1. Haha! As I did with all. I could evaluate my execs “performance” almost on a daily basis, at least on a project by project basis. I worked very closely with them. (And my goal was for them to be able to express all their potential)
        So if I detected someone was… slacking, I’d be more observant. Then call him/her in my office. Review positives and negatives, and offer solutions for the negatives. Then after a month or two, hold another meeting in my office. Review progress. Congrats. Keep at it. Or lack of. In that case, “last warning”.
        If last warning was not… listened to, third meeting. I gave you two opportunities. You didn’t take your chance. You’re fired. Here’s your check. Sign here.
        Am I a hard case? 😉

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        1. No, I don’t think you were or are a hard case, Brian. It sounds like you were an effective manager. You discussed, explored options, gave suggestions and followed up. If the employee couldn’t take the hint at that point, they would never improve. It is not easy to fire someone, but it sounds like you did it cleanly and properly, without regret. For you, why pander to someone (bleed money), who can’t capitalise or do the job, unless there was good reason.

          Liked by 1 person

          1. Exactly. It has to do with the sources of power (French & raven) which I learnt in Grad school. (One of the 5 best things I learnt) Two of the main sources are Reward and Coercion, or punishment. Reward is a much better source of Power. When an employee does well, reward him or her, praise – in public – 😉. But when s/he starts slipping, give adequate feedback. I even fired one of my long-time trusted execs. She’d screwed up a project. Bad. Which was not the problem. Problem was she wouldn’t admit she’d screwed up. So I fired her.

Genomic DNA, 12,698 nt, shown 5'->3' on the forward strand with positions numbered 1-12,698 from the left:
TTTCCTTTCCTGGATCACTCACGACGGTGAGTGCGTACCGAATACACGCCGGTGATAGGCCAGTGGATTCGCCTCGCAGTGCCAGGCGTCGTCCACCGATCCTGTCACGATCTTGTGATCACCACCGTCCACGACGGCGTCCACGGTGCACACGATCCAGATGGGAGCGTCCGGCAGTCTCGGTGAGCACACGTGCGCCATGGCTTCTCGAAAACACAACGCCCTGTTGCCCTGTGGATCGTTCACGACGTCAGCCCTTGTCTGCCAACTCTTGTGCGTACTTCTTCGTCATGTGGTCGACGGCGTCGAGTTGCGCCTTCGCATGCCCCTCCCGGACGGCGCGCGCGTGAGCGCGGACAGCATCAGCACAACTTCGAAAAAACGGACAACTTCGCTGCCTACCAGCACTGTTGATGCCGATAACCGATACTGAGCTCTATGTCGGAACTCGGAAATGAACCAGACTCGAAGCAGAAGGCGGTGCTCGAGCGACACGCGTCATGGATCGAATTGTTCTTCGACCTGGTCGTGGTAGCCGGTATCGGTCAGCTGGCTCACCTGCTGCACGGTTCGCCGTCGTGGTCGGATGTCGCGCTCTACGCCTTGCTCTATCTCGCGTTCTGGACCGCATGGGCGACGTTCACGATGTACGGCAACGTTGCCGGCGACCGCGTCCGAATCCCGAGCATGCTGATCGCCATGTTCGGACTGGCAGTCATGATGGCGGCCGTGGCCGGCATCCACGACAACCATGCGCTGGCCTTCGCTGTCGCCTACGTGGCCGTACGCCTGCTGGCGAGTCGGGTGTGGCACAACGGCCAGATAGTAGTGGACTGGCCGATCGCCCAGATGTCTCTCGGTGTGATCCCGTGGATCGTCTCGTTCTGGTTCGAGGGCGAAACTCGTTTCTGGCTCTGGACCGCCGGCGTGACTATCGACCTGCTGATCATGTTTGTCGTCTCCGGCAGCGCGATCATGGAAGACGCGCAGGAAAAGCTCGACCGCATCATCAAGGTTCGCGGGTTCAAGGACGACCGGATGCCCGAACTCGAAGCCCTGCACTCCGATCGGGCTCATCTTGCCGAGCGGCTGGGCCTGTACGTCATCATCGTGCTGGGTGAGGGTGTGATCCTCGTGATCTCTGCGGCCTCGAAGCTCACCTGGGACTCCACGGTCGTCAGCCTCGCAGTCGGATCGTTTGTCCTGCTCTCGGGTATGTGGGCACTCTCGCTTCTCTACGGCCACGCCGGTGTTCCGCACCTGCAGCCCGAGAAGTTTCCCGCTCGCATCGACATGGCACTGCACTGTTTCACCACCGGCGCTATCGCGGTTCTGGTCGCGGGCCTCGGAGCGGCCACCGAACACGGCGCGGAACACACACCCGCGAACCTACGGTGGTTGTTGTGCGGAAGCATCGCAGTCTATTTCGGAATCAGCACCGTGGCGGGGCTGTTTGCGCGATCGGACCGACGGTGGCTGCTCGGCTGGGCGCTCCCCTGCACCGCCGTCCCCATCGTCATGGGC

(And hired her back six months later. She’d learnt the lesson)
            Be good Amanda/Astrid.

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            1. It is sounding like a good Manager has to have a range of people skills not the least is a grasp on psychology motivations. I had not thought about this aspect in terms of bosses who had or who didn’t have this skill. I see them in a different light now.

              Liked by 1 person

              1. Good managers have very good people skills. The best Boss I ever had – woman BTW – had fantastic people skills. I learnt a lot from her. She of course was also very manipulative. Which I detected early on. I told her. She laughed. We got along well. But I sometimes had to detect her ploys. (And scheme some of my own.) 🤣

                Liked by 1 person

              2. Brian, I admire anyone with advanced people skills and no doubt this boss was skilled but manipulative. That makes me wary. I could never trust such a person.

                Liked by 1 person

              3. Nah. She was ok. Once I’d “decoded” some of her schemes, I’d tell her “You trying to manipulate me again?” She’d laugh and say “Yes. I tried.” She really was my best Boss ever, even if we did not always see eye to eye.

                Liked by 1 person